This legislative ask is designed to be shared with your members of Congress and their staff.
Over the twenty years since 9/11, four different U.S. presidents have used the 2001 Authorization for Use of Military Force (AUMF) to justify U.S. military action across the globe, in some cases against groups that didn’t even exist at the time the law was passed. The militarized approach to counterterrorism that the 2001 AUMF enables has so far cost an estimated $8 trillion and resulted in at least 929,000 direct deaths while failing to make people at home or abroad any safer.
Co-sponsor H.R. 255 to repeal the 2001 Authorization for the Use of Military Force.
The Constitution grants Congress the sole authority to decide when the United States goes to war. As a Quaker organization, FCNL opposes all war. As a matter of public policy, we believe Congress should debate and vote before U.S. forces engage in hostilities (or, “before any use of non-defensive force”). Congress should also regularly evaluate the various impacts of these military actions.
Make no mistake: two decades of expansive and often secretive militarized counterterrorism has been a failure. Instead of enhancing security, the endless war paradigm has escalated cycles of violence and retribution, eroded human rights, weakened congressional war powers, and caused disproportionate harm to Black and brown people at home and abroad.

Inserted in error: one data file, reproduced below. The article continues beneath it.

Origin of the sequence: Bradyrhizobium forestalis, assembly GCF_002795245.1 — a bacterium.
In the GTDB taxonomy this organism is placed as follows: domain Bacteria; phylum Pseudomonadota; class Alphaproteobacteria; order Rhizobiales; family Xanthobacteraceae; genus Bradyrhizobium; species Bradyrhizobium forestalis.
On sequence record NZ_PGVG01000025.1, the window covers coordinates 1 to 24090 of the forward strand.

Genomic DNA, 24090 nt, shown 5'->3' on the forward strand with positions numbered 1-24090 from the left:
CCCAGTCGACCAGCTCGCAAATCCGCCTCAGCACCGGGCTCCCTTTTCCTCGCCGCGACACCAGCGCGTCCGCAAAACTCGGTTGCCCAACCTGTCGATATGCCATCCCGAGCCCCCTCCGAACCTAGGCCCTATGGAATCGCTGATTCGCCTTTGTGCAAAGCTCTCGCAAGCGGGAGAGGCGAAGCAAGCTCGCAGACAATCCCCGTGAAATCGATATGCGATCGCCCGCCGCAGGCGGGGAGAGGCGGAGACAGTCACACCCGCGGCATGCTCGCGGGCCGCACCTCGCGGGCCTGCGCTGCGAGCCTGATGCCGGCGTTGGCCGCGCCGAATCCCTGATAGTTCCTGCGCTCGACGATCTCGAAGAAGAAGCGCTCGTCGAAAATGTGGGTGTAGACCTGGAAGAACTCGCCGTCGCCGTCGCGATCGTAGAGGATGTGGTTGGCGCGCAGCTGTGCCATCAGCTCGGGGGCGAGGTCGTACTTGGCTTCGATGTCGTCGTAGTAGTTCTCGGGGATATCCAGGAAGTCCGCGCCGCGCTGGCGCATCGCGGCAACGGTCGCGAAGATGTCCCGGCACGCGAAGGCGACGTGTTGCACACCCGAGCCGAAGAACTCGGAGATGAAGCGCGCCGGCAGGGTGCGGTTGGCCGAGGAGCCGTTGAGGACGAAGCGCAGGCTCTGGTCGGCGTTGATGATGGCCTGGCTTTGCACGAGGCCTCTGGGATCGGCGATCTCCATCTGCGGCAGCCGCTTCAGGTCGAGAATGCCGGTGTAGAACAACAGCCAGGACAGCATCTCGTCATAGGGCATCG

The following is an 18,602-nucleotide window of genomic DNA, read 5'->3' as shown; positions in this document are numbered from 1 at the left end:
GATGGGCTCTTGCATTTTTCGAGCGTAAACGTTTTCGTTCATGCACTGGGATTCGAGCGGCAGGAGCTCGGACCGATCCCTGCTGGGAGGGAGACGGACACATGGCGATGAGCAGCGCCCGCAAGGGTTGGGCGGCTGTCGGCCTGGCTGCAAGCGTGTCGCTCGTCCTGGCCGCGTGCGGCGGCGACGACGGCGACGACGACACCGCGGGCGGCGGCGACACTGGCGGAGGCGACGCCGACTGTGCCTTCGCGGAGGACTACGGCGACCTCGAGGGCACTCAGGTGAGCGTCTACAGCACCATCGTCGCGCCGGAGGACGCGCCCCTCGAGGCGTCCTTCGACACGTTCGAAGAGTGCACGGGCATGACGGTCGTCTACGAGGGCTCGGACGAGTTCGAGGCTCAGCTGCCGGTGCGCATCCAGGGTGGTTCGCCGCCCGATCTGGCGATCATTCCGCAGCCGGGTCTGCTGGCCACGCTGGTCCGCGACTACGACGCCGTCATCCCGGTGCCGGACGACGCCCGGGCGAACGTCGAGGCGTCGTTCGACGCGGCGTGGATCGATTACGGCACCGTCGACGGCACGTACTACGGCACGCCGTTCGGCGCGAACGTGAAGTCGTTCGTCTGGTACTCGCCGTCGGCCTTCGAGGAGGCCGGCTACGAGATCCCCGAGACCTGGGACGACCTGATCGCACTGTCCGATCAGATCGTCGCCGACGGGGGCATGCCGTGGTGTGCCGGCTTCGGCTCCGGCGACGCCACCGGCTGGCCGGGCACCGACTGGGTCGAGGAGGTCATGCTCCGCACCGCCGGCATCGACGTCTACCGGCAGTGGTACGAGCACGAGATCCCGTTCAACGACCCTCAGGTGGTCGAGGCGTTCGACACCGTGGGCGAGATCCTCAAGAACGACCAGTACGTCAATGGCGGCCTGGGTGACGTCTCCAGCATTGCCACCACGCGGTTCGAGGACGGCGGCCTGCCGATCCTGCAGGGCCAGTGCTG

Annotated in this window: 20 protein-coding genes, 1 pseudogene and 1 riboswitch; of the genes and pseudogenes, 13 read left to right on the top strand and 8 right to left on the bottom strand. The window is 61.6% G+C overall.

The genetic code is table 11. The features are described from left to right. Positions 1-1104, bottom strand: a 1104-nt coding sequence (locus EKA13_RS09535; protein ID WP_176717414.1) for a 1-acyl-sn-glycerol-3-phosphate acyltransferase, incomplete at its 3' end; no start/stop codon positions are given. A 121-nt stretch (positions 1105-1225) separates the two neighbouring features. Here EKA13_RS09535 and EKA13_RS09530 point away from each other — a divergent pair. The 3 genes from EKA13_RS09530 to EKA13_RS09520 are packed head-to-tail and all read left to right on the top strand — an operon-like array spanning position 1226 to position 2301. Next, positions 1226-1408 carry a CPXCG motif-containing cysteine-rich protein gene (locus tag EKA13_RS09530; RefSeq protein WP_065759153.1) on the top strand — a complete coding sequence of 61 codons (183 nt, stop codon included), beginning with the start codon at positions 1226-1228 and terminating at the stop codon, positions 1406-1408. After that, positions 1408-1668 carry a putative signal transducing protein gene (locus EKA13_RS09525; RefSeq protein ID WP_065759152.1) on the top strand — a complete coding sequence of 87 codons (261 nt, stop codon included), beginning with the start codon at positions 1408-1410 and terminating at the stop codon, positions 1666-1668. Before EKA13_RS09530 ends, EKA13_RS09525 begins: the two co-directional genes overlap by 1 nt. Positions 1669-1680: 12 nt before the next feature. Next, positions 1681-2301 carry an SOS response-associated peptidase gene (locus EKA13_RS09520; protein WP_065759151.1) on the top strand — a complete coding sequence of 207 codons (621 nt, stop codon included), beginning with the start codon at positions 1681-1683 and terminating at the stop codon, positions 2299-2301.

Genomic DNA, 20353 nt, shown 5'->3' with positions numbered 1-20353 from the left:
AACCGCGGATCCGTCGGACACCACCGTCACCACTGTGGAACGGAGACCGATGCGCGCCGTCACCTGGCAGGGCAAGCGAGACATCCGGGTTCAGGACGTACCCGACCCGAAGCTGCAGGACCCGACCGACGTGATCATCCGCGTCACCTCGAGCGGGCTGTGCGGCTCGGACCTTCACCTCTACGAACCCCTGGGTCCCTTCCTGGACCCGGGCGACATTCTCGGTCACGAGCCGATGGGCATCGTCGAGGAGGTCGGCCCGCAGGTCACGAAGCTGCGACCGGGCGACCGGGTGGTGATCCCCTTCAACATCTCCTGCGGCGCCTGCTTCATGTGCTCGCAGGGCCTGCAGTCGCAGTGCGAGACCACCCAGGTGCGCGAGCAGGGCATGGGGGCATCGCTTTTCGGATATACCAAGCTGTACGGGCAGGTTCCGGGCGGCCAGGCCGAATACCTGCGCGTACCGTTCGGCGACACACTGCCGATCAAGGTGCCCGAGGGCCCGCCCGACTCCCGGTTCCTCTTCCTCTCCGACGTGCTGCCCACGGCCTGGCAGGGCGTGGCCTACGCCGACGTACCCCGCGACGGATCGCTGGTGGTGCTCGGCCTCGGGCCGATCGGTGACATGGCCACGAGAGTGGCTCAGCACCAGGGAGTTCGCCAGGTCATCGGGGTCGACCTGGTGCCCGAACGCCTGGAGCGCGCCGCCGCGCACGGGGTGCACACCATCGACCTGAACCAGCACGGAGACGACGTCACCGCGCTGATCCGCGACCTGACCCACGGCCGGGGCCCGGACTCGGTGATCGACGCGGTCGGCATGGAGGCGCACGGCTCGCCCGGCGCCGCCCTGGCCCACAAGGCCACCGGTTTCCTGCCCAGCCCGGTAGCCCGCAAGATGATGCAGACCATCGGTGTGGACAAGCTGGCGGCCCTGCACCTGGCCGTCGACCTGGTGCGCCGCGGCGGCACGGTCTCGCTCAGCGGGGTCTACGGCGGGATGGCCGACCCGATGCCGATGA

Congress must reassert its authority over war and reject the militarized approach to counterterrorism. The 2001 AUMF should be repealed without replacement, and any future AUMF should include the following critical elements:
- Sunset clause: Every AUMF should automatically expire in three years or less.
- Clear military targets: In order to avoid unauthorized expansion of wars, Congress must identify the objective for using force and name each specific group or country that the U.S. is waging war against, along with prohibiting any other unauthorized use of any new AUMF.
- Geographic restrictions: To prevent ever-growing battlefields, Congress must specify the geographic locations in which military operations are authorized.
- Regular and specific reporting requirements: In order to increase transparency, promote democratic accountability, ensure compliance with domestic and international law, and fulfill its oversight responsibilities, Congress must require detailed information on how the administration is using any new AUMF.